Michigan Farm Bureau wants to increase the number of farmers serving in government 20% by 2022. This is part of a series of articles aimed at informing Farm Bureau members about elected and appointed positions that offer opportunities for representing agriculture in government.
Ingham County Farm Bureau member Laura Cheney knew she wanted to give back to her community and serving on the Mason Public Schools Board of Education seemed like a natural fit.
“For me, I wanted to get involved in community service and I felt very strongly about education given my background,” she said. “Both my parents were teachers and I spent my entire professional career working in upper education.”
Soon to retire from Michigan State University, where for 15 years she worked as associate professor and director of the undergraduate agribusiness management program, Cheney taught about agri-food systems, vertical coordination and contracting in livestock, environmental impacts and livestock economics. She and her husband Dave operate their centennial family farm near Mason growing corn, soybeans and sunflowers.
For those curious about school board involvement, Laura offers this advice: get involved when your children are in grade school, not high school.
“Many decisions made by a school board are three- to five-year plans — they’re not immediate,” she said. “Also don’t wait until your life ‘slows down.’ When you have young children there is so much to do.
“If you wait until your children are older, you might not have the influence you think in the decision-making process for your children’s education.”
School board service is about much more than education.
“It’s really about shaping lives and bringing different perspectives. Every person on a school board has a different journey and life experience that brought them to that position, and when a board doesn’t have a concerned voice for agriculture, it leaves a void,” Cheney said.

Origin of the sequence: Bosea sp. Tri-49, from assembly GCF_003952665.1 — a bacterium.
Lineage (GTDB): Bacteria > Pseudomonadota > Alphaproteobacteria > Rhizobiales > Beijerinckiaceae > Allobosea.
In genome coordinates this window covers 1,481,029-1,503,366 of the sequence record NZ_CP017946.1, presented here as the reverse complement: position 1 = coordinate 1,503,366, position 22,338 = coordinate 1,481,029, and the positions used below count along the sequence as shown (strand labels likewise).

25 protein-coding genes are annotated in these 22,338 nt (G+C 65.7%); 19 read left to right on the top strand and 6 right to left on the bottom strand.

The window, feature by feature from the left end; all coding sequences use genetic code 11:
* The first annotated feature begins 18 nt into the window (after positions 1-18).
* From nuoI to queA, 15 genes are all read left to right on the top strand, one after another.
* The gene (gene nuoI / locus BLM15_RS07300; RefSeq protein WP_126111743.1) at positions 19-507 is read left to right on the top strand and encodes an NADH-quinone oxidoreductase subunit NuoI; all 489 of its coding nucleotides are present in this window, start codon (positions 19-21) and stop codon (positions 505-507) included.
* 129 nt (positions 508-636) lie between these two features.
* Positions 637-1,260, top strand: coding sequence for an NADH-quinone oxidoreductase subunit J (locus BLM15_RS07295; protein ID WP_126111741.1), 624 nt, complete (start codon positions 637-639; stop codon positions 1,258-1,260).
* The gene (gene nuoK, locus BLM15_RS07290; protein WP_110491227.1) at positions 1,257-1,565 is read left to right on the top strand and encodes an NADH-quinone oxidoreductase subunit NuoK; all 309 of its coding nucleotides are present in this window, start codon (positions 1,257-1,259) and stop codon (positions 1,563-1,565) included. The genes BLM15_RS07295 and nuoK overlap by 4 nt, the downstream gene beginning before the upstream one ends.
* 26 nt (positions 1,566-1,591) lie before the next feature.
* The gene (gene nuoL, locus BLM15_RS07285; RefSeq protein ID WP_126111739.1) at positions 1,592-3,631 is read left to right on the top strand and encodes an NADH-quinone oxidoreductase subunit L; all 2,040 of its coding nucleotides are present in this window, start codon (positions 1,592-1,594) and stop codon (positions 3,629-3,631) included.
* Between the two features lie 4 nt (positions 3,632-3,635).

“Agriscience and FFA are often on the chopping block in districts with budget cuts. Sure, the teacher can come in and explain the program’s benefits, but when a board member has firsthand experience with a program like FFA, it’s much more impactful.”
There are also ample opportunities for farmers to help the non-farming public understand their viewpoint. Millages are impactful to farmers because they’re typically large land owners paying a large tax bill.
“It’s important for a farmer’s voice to be present on a school board so others understand how a millage increase could affect them personally. The same goes with helping inform farmers about how that revenue would be used.”
Cheney said much has changed in education over the years and it’s important for others to learn as needs change.
“Dave and I feel this is our community and we believe we have a moral and social responsibility to care of each other,” said Cheney.
Most public school boards have seven members elected for terms of either four or six years, depending on district bylaws. Any registered voter living within the school district is eligible to run for board of education positions —taxpayers, parents, business people and community leaders.
Boards of education can act only during properly convened meetings; individual members acting on their own have no authority to act on the board’s behalf. Board actions are not valid unless approved by a majority of its members during a proper meeting.
Contact your local school district for more information about school board service.
Tim Rogers is manager of Farm News Media Services.
Local government positions examined in this series:
More coming soon!